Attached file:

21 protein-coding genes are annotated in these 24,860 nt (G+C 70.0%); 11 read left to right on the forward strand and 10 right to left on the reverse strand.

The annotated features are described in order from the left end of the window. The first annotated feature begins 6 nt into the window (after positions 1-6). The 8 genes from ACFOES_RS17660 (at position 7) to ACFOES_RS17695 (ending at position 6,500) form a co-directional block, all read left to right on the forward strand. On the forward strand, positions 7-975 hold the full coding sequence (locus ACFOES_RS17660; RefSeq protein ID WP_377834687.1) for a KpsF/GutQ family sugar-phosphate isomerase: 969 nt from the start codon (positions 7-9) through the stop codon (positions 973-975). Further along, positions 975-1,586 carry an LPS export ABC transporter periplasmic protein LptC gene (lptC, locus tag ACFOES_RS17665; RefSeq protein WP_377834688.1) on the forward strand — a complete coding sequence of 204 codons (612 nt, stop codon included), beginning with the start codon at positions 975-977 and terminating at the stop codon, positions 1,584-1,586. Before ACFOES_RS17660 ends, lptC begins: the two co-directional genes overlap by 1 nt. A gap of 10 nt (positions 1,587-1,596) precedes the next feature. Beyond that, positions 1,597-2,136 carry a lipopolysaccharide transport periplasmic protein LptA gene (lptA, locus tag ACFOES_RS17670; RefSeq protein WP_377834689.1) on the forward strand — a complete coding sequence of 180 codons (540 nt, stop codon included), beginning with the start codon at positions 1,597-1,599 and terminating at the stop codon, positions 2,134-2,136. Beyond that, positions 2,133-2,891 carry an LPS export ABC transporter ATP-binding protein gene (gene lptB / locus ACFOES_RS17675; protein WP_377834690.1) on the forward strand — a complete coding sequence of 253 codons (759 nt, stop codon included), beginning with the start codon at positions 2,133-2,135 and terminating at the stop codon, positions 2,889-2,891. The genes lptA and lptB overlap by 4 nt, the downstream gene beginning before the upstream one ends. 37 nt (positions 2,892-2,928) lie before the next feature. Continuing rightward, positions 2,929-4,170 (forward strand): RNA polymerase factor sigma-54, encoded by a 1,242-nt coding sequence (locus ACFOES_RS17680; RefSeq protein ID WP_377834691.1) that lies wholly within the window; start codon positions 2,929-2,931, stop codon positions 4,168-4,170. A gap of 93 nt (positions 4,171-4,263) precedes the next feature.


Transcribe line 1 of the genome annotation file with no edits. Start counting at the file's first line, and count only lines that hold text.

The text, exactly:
21 protein-coding genes are annotated in these 24,860 nt (G+C 70.0%); 11 read left to right on the forward strand and 10 right to left on the reverse strand.